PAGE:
Music has been a big part of The Simpsons from pretty much the very beginning of FOX’s long-running animated sitcom. I remember rushing out to the store to buy (or make my mom buy for me, rather) The Simpsons Sing the Blues, an album of catchy musical recordings performed by the show’s voice cast in 1990. Later, there was Songs in the Key of Springfield and its sequel The Simpsons Go Simpsonic— both collections of memorable original music from the popular show itself.
Now, The Simpsons is returning for its staggering 33rd season on FOX with another musical episode– let’s not pretend this hasn’t happened before– this time featuring the vocal talents of Frozen star Kristen Bell.
In The Simpsons’ season 33 premiere, entitled “The Star of the Backstage” (full recap coming to LaughingPlace.com when the episode airs on Sunday night), Marge (voiced, as always, by Julie Kavner) rediscovers her love of musical theater when her old high-school drama teacher passes away. She revives a show she put on as a teenager called Y2K: The Millennium Bug— gotta love The Simpsons’ ever-shifting timeline, as I’m now evidently older than Homer and Marge, though when the show started I was Bart’s age– and reunites with an old friend named Sasha Reed (The Unbreakable Kimmy Schmidt’s Sarah Chase). After high school, Reed had moved to New York City to become a Broadway star, but here she returns to Springfield to join Marge and company in putting Y2K up one more time.
It’s a funny premise, and I loved the hilarious specificity of some of Y2K’s songs: “How will I stay alive, when all of the computers think I died?” but I kind of wish the episode had acknowledged Marge’s past in musical theater on the show through the course of the series. How could anyone forget Mrs. Simpson’s starring role as Blanche DuBois in Oh, Streetcar!, a musical adaptation of Tennessee Williams’s straight-faced play A Streetcar Named Desire? Apparently the writers of “The Star of the Backstage” have chosen to ignore that particular escapade in favor of simplicity, which is fine, but I would have appreciated even a throwaway reference. Regardless, it’s pretty fun to hear Kristen Bell as Marge’s semi-magical new singing voice belting out toe-tapping tunes by Crazy Ex-Girlfriend songwriters Elisabeth Kiernan Averick and Jack Dolgen.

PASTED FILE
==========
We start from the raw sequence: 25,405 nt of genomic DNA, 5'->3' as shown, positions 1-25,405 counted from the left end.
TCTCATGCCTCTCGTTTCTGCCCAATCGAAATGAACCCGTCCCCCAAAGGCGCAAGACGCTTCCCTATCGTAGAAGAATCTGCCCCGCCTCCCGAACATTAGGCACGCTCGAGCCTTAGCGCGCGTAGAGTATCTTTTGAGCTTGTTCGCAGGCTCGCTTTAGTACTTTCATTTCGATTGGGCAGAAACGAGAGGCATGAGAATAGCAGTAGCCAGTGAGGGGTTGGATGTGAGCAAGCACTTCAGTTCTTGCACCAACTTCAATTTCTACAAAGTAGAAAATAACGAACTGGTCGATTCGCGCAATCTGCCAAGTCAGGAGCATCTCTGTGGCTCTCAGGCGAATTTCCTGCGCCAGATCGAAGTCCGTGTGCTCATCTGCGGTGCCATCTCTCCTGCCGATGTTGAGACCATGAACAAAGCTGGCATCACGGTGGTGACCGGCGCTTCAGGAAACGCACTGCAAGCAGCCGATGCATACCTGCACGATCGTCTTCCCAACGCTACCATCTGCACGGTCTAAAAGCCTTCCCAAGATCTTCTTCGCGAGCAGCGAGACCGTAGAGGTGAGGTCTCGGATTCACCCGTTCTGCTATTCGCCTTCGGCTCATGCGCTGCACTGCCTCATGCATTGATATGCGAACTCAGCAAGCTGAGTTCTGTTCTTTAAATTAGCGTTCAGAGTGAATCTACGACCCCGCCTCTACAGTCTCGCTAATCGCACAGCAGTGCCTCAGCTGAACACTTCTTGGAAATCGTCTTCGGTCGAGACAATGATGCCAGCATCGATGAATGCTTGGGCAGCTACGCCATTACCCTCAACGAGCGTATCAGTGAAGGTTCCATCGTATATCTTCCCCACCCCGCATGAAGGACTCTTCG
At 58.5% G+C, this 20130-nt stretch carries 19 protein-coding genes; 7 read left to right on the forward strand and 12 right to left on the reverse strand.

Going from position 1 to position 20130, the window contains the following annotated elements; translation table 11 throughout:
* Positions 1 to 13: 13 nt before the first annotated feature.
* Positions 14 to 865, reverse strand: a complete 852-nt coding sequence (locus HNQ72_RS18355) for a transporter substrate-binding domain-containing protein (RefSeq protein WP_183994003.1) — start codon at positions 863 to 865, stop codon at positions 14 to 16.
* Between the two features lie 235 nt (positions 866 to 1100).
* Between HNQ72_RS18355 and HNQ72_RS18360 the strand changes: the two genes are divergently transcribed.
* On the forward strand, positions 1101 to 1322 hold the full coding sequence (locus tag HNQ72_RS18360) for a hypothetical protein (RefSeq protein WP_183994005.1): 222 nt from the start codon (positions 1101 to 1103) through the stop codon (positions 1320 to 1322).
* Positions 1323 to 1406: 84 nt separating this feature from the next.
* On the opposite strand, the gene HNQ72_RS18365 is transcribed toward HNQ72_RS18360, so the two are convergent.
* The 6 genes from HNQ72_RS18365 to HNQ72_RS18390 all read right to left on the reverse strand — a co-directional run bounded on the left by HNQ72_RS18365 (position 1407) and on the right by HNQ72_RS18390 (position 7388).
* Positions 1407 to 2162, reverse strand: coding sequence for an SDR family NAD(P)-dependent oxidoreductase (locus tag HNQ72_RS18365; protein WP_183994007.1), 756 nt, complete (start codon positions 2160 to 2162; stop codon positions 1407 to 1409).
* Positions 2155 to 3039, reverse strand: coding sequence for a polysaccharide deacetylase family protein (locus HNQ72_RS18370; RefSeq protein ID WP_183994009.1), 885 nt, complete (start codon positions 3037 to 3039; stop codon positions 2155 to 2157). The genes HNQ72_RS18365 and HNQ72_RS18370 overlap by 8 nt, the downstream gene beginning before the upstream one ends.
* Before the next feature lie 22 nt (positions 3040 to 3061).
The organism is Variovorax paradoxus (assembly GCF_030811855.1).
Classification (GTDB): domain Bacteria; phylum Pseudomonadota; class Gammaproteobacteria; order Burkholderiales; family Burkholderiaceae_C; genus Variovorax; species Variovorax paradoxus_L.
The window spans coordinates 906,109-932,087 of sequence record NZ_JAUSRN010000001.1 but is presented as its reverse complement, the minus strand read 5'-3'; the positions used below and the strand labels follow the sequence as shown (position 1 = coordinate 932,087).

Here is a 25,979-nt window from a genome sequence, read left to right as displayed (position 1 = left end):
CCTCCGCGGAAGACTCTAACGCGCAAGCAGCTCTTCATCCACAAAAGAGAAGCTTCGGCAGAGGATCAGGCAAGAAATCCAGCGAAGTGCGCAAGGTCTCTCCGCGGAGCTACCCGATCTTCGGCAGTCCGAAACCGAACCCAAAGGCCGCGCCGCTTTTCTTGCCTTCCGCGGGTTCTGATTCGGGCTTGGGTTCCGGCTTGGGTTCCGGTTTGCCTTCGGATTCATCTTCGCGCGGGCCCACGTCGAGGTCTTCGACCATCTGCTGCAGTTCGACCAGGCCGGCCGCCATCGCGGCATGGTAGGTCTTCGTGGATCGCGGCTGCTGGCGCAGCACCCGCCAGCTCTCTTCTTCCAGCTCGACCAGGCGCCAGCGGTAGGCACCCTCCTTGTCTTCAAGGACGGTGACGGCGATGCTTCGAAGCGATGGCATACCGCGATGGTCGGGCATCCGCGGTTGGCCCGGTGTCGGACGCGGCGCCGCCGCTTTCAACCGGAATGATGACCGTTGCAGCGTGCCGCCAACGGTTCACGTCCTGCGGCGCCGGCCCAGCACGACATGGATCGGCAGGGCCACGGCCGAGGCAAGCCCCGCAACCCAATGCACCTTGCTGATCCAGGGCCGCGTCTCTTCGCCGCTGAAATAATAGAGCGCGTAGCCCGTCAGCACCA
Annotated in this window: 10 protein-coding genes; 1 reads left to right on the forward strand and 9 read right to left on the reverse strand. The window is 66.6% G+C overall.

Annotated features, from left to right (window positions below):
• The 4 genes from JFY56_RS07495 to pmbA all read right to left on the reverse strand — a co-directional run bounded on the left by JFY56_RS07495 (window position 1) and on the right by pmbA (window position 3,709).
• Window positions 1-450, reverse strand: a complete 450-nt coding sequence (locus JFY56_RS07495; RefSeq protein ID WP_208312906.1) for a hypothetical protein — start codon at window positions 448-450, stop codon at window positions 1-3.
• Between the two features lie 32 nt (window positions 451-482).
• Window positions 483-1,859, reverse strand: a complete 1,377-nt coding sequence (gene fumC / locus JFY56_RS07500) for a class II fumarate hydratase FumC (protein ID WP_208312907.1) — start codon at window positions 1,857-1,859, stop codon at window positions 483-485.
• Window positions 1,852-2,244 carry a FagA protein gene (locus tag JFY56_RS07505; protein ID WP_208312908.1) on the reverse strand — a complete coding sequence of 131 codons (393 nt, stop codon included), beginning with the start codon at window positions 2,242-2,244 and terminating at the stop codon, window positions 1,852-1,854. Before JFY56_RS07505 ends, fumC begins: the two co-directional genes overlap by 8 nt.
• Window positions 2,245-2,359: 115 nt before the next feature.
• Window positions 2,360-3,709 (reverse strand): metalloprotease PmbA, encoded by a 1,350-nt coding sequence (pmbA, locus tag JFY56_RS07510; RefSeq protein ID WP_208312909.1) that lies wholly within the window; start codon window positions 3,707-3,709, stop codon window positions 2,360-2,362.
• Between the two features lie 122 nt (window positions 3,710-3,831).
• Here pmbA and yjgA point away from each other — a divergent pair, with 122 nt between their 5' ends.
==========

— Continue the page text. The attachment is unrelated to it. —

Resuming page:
I also liked the collection of characters that were assembled to form Marge’s cast (who knew Mr. Smithers, Lenny, Barney Gumble, Kirk Van Houten, and Helen Lovejoy all went to high school together?) and it’s no surprise that Homer gets in more than a few quotable lines after he joins the Y2K cast: “When I’m onstage and it’s not my turn to talk, can I look at my phone?” But the episode takes an ever-so-slightly more series turn when it evolves into a rivalry between Marge and Sasha, and though it of course ends on a happy note after tying everything up, there are some sincere moments involving themes of nostalgia for the heyday of youth, not living up to one’s potential, and the virtue of being able to admit when you’re wrong.
Thinking about The Simpsons on the whole, it’s a little strange to be sitting here at the age of 41, writing about a show that started when I was 9 and is still going strong with no obvious end point in sight. One musical moment from a clip show in season 13 featured a parody of Billy Joel’s “We Didn’t Start the Fire” called “They’ll Never Stop the Simpsons,” and it’s kind of crazy to realize that the show wasn’t even at its halfway point when that episode aired. With season 33 just kicking off, we’ve got plenty more adventures with Our Favorite Family coming our way, and ultimately I suppose I find that comforting. I don’t think I’ll ever really feel old as long as The Simpsons is on the air.
The Simpsons season 33 premiere, “The Star of the Backstage,” will air this coming Sunday, September 26 on FOX.